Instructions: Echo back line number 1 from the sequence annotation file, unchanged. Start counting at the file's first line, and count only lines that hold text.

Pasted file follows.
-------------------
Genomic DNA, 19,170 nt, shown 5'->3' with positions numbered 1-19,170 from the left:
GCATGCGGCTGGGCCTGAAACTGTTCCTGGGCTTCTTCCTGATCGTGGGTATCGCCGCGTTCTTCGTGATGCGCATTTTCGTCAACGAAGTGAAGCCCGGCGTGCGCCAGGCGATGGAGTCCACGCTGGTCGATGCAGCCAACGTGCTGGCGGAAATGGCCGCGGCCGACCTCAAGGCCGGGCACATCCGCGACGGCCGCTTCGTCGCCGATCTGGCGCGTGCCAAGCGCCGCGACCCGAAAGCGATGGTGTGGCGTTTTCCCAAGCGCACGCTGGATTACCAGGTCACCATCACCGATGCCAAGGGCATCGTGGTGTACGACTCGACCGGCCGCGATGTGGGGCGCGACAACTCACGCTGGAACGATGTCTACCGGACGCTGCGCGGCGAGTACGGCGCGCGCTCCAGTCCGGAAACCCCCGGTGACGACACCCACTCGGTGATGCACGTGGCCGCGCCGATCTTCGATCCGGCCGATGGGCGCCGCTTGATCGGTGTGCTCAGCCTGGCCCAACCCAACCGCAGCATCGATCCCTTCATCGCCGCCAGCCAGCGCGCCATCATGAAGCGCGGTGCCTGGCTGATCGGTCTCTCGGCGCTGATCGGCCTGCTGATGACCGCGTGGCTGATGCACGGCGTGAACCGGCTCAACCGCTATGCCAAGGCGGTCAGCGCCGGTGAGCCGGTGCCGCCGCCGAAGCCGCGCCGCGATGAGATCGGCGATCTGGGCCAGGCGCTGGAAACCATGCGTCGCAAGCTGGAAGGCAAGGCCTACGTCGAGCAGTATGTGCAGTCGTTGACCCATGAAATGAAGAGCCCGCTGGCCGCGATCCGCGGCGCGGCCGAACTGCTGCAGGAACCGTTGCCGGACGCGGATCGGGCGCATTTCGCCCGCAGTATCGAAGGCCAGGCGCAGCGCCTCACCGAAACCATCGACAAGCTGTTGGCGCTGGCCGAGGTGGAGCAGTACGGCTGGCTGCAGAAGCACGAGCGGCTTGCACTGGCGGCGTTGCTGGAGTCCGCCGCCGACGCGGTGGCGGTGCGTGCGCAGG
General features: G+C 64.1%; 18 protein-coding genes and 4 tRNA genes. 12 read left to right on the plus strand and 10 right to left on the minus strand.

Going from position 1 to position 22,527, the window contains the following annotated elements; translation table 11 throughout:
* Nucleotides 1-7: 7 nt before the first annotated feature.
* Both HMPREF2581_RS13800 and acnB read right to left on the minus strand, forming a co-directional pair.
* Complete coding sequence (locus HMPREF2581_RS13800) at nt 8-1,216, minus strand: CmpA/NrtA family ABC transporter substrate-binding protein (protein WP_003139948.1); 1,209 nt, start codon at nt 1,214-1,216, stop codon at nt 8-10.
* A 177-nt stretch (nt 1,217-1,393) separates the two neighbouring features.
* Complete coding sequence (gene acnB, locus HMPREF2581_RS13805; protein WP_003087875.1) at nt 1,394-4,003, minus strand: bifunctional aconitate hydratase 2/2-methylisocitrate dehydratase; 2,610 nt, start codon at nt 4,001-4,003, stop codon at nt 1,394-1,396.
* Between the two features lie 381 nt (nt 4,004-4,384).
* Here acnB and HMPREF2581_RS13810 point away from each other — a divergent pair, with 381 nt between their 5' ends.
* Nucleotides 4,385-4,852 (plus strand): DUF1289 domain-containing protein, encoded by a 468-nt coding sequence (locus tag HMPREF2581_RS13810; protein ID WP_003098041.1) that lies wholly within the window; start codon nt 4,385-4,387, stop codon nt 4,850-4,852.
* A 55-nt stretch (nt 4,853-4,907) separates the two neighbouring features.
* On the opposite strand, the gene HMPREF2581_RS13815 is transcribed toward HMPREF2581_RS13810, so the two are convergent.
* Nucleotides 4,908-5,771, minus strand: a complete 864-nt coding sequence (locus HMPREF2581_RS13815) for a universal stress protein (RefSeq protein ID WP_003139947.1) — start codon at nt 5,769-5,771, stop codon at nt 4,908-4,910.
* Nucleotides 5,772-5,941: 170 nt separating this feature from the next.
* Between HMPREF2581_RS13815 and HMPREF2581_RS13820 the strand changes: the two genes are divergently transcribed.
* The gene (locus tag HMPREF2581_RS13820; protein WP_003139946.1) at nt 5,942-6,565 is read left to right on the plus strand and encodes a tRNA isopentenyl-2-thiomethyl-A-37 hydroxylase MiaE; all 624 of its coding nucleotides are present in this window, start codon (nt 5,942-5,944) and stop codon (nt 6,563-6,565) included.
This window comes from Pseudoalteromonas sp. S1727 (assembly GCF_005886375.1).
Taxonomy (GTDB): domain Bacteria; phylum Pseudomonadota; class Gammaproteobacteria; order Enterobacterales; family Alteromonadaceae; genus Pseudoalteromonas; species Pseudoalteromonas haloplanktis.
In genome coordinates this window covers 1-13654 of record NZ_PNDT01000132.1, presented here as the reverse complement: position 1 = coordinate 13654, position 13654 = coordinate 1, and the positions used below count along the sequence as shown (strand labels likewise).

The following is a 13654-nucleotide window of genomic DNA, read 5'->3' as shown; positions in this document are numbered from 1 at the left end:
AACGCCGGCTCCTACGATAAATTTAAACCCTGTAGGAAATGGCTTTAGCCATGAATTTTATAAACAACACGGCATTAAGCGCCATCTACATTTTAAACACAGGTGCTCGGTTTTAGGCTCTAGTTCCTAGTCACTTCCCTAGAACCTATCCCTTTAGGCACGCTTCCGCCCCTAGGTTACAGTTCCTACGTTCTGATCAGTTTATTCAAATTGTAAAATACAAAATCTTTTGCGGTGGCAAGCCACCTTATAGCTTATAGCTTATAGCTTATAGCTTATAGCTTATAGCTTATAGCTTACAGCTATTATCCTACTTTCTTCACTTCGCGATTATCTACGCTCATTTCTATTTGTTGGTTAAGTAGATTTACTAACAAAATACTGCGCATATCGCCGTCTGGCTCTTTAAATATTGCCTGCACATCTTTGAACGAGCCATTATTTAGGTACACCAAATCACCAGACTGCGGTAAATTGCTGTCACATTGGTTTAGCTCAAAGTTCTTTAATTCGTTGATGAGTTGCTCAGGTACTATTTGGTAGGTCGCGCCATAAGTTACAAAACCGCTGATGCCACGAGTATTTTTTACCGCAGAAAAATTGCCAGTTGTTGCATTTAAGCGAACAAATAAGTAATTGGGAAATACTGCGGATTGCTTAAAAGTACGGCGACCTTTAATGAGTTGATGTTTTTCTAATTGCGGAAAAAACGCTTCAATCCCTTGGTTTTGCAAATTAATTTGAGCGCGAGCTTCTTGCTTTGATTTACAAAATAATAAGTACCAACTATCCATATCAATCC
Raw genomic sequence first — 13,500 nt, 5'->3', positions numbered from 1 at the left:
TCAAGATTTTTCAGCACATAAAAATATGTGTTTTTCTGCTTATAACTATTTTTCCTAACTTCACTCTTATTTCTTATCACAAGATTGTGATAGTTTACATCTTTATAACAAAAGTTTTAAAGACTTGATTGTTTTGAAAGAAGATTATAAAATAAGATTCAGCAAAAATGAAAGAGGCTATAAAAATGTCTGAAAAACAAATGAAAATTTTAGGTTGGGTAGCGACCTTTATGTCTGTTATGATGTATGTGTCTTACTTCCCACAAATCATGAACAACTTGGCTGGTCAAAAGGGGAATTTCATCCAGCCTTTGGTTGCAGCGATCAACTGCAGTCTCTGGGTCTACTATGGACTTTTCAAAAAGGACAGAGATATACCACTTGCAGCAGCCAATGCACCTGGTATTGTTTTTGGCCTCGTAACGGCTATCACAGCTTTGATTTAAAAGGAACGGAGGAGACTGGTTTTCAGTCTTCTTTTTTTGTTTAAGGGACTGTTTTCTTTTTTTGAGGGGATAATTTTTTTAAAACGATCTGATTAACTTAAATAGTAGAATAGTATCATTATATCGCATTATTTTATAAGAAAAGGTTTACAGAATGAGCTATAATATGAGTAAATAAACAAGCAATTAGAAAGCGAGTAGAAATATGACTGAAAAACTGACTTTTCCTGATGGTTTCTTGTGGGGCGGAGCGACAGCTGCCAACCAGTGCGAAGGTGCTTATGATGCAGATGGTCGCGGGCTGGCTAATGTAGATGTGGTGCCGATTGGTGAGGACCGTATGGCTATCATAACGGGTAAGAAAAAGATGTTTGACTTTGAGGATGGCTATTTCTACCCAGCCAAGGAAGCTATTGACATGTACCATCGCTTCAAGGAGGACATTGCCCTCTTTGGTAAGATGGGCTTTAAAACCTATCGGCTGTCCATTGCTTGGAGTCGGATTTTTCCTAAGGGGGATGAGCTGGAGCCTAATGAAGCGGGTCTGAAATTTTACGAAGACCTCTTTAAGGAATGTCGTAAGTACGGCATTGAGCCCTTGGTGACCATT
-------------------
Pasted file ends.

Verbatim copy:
Genomic DNA, 19,170 nt, shown 5'->3' with positions numbered 1-19,170 from the left: